When talking about consumer technology products, we inevitably must look at technology life cycles – a model that describes the different stages that any new technology goes through, from its initial development and growth to maturity and eventual decline. Along this path, new trends continuously emerge and reshape those life cycles and consequently, their supply chains. In the following piece, we've analysed five trends in consumer technology products and how they are reshaping supply chains.

Product life cycles are becoming longer

While the European Environment Agency reports that actual product lifetimes are, at least, 2.3 years shorter than both their desired and designed life cycles, there are signs indicating those cycles are becoming longer. Although tech enthusiasts will continue to eagerly upgrade to the latest gadget as soon as it’s launched, new product launches no longer capture as much attention as they used to. Consumers often feel new launches miss the mark when it comes to significant upgrades from previous models, making them more likely to hold on to their devices for as long as they can.

This shift is not just consumer-led; many tech companies are focusing on improving their products’ battery life, making them more durable, recyclable, and sustainable. Even though longer product lifetimes might result in consumers replacing their products less often, this doesn’t have to come at the cost of consumer technology companies.

Besides increased customer satisfaction and a better impact on the environment, longer product lifetimes can help companies reduce costs of waste management and open-up new income streams by offering refurbishment and repairs, further boosting consumer loyalty. Introducing repair and resell models will require businesses to reconsider their supply chains – whether it comes to sourcing spare parts, optimising their reverse logistics and inflow of used products, or redistribution of repaired products into the market.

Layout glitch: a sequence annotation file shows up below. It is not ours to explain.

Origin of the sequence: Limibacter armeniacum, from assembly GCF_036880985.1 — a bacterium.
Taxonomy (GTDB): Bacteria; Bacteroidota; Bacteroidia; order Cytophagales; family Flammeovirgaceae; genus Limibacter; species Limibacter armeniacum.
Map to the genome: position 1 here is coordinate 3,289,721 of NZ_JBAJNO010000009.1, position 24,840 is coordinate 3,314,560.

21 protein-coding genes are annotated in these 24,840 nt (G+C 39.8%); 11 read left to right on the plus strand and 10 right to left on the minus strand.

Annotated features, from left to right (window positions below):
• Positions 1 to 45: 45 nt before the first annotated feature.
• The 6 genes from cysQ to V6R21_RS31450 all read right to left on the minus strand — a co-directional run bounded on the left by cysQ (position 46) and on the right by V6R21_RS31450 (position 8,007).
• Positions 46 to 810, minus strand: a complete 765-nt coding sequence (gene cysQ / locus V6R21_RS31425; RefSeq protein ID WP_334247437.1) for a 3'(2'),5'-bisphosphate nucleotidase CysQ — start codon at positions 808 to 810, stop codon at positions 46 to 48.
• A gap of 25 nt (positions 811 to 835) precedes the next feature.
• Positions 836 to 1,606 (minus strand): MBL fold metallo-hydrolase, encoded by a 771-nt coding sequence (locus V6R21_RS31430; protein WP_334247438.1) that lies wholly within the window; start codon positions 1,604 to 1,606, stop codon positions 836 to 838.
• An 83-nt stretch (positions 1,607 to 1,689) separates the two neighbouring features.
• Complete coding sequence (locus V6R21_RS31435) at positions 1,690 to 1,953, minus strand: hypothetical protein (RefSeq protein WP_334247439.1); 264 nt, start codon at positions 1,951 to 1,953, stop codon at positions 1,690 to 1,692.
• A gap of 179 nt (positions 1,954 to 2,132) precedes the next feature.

Smaller, faster, lighter

As TV screens seem to be getting bigger by the day, smartphones seem to have reached their peak in size, due to the fine line between the benefits of viewing content on a bigger screen and the impracticality of carrying said screen around. Deloitte reports wearables are also becoming smaller, while at the same time packing more precise and broad functionalities.

With 5G on its way to becoming the norm for devices across price points, bulky processors and graphics chips may no longer be needed, as devices will rely on calculations done remotely and their output being streamed to devices in a form of video feed.

Devices becoming smaller and lighter will naturally mean they will take up less cargo space and allow companies to optimise their container utilisation. This will also have an impact on storage solutions, and all together can be an opportunity to further streamline supply chains and improve efficiency.

Rene van Maasakkers
Global Key Client Director at Maersk

Internet of Things

Consumer electronic devices are not just becoming lighter, but also more diverse in their functionalities. Additionally, these devices are more connected than ever, a trend that is only expected to grow in pace with the Internet of Things (IoT). In 2022, the total number of IoT connections in Europe was 2.26 billion, a number that is expected to grow to almost 5 billion in 2027, according to Statista.

The Internet of Things plays a crucial role in enabling smart home technology, yet another market that is expected to see substantial growth with 40.9% household penetration by 2027, compared to 17.8% in 2022.